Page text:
What is Acupuncture?

Acupuncture is an ancient healing art form, included along with Herbal Medicine, Cupping, Gua-sha, and other various modalities under the umbrella of Traditional Chinese Medicine. It involves the insertion of very fine needles into specific points on the body. These acupuncture points were discovered over many hundreds, if not thousands of years ago.

The theory is that energy, known as “Qi,” circulates through the body and when this energy is in proper balance there is health – however if the Qi of the body gets stuck, or accumulates to be excessive, or has been drained and is deficient, disease arises. Acupuncture is then one of the means by which we work with Qi to reshape, restructure, or rewire it’s conduits to restore proper balance and circulation, thereby restoring health.

Qi energy is what animates the body, as well as all things in the universe in various rarefied forms – it is the same energy that moves the sun and moon, that is had by all creatures, and even by things we consider to be inanimate. The quality of the circulation of Qi is the difference between a living, healthy body, and one that is diseased or even dead. Therefore for health, we need proper circulation of the Qi within our bodies, as well as for our Qi to work in harmony with the Qi of the seasons, the environment within which we live, and with that of those we are in contact with. Acupuncture seeks to restore healthy circulation of Qi.

Qi is believed to flow in certain channels or meridians, just as blood flows in blood vessels. If the flow of Qi (or the flow of blood) becomes blocked, and can no longer circulate to a specific part of the body or organ, then disease can result. By diagnosing where in the body the Qi or blood flow is blocked, and inserting a needle in the acupuncture channel that serves that area, the proper flow of Qi or blood can be restored. The needle entering the body allows the body to bring more attention to that specific area, and direct that attention and energy to where it is needed for healing to occur. Thus, for a recent muscular injury for instance, acupuncture alone can bring relief quite quickly by helping to restore the energy and blood flow to the injured area. Often, simple restoration of blood flow is all that is needed to start (or re-start) the healing process. Most people however have long-standing and chronic problems and their organ function is also impaired. Such chronic problems generally take a series of treatments and the addition of herbal medicine, and perhaps dietary or lifestyle changes, before the body can fully restore itself.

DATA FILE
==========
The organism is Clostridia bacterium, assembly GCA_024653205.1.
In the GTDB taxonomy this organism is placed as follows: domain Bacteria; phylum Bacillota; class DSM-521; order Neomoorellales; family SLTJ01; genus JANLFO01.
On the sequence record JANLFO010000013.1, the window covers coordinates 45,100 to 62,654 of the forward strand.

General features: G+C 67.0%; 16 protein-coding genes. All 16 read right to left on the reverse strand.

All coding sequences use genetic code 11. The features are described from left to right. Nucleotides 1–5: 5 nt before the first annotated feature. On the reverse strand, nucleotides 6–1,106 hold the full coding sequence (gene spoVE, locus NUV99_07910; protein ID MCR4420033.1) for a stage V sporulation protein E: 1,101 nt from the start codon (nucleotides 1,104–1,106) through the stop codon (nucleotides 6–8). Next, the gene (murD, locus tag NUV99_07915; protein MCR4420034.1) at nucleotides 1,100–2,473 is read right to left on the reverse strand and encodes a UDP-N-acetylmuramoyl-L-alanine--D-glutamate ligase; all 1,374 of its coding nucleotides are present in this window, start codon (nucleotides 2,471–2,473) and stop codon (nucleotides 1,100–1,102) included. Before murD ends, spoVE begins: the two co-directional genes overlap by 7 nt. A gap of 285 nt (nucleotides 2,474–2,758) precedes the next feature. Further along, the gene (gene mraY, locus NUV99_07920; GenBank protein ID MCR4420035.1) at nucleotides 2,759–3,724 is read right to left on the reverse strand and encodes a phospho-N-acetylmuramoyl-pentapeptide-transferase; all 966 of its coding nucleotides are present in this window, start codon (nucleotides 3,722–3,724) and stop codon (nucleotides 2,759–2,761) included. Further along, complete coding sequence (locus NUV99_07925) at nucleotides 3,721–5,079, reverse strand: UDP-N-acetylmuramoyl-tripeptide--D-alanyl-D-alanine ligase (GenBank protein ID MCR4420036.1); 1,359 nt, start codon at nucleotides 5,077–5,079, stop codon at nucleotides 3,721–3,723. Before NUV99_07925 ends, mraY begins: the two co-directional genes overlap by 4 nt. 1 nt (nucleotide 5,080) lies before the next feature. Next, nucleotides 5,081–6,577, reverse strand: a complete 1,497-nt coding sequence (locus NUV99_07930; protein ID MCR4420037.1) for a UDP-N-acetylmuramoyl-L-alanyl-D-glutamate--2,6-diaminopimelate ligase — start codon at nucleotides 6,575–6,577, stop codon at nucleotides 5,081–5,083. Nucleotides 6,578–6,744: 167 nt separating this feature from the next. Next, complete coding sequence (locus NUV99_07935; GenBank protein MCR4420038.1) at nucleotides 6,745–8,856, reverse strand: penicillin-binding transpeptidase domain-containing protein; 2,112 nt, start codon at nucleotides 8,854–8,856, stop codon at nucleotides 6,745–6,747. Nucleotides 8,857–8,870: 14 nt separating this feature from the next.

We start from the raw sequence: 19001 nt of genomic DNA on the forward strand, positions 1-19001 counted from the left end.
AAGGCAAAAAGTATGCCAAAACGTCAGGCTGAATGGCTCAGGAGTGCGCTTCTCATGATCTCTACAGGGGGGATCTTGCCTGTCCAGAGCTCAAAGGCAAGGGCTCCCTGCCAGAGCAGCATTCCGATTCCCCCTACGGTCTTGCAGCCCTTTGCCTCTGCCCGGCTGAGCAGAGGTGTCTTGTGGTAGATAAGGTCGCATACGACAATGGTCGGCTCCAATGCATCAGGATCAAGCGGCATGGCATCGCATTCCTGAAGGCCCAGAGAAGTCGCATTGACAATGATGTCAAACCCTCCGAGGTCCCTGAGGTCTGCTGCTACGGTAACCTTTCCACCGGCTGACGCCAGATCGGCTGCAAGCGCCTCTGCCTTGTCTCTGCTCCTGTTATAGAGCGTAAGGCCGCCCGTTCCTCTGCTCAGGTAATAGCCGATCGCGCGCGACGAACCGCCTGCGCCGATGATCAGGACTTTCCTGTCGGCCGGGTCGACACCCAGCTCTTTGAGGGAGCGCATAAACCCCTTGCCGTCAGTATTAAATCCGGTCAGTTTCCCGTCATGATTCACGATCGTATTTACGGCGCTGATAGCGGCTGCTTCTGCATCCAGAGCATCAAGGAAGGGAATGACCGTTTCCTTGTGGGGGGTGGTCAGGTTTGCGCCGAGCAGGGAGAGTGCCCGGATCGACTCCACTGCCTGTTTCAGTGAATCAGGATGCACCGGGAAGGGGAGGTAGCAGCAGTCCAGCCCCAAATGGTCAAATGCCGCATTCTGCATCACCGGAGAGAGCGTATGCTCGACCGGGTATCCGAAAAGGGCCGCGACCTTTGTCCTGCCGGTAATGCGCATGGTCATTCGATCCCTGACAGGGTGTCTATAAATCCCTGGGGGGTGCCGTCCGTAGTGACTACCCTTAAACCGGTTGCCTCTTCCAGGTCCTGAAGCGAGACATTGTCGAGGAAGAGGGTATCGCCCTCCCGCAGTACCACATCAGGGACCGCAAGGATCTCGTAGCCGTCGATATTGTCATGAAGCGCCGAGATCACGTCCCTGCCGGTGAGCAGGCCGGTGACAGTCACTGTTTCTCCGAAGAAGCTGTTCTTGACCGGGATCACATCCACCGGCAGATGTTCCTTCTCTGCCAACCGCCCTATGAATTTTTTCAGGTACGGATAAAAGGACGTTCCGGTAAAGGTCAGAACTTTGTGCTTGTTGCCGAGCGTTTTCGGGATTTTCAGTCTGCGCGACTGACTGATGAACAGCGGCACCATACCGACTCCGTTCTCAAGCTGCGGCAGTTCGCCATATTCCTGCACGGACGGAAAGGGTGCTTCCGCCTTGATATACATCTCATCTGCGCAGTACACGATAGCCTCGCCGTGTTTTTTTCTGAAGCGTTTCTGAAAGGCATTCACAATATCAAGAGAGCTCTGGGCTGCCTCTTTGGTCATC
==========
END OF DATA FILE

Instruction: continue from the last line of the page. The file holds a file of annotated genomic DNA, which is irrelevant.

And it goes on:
Acupuncture has always been used with other modalities such as herbal medicine, cupping and moxibustion. Acupuncturists would also recommend dietary modifications and would recommend gentle exercises such as Tai Ji and Qi Gong. Today with all the toxins that we are exposed to, our poor diets, and the sedentary lives that most of us lead, dietary and exercise modifications have become even more important. We often also need to address underlying nutritional deficiencies with supplements and vitamins in addition to herbs.

Common Conditions Treated with Acupuncture

The National Institute of Health and the World Health Organization have proven acupuncture to be effective in the following areas:

Carpal Tunnel Syndrome
Chronic Fatigue
Common Cold
Dental Pain
Digestive Trouble
Emotional Problems
Eye Problems
Facial Palsy / Tics
Irritable Bowel Syndrome
Low Back Pain
Menstrual Irregularities
Morning Sickness
Reproductive Problems
Seasonal Affective Disorder
Shoulder Pain
Sleep Disturbances
Smoking Cessation
Sore Throat
Tennis Elbow
Trigeminal Neuralgia
Urinary Tract Infections

The Process – What to Expect During an Initial Acupuncture Session

Unlike allopathic medicine, where headaches are treated with aspirin, cholesterol is lowered with a statin drug, and insomnia is treated with a sleep aid without taking into account the individual nature of the person suffering from the problem, an acupuncture treatment is customized to suit the needs of the patient. Different people suffer headaches for different reasons, and so their treatment should not be the same even if we call all headaches by the same name.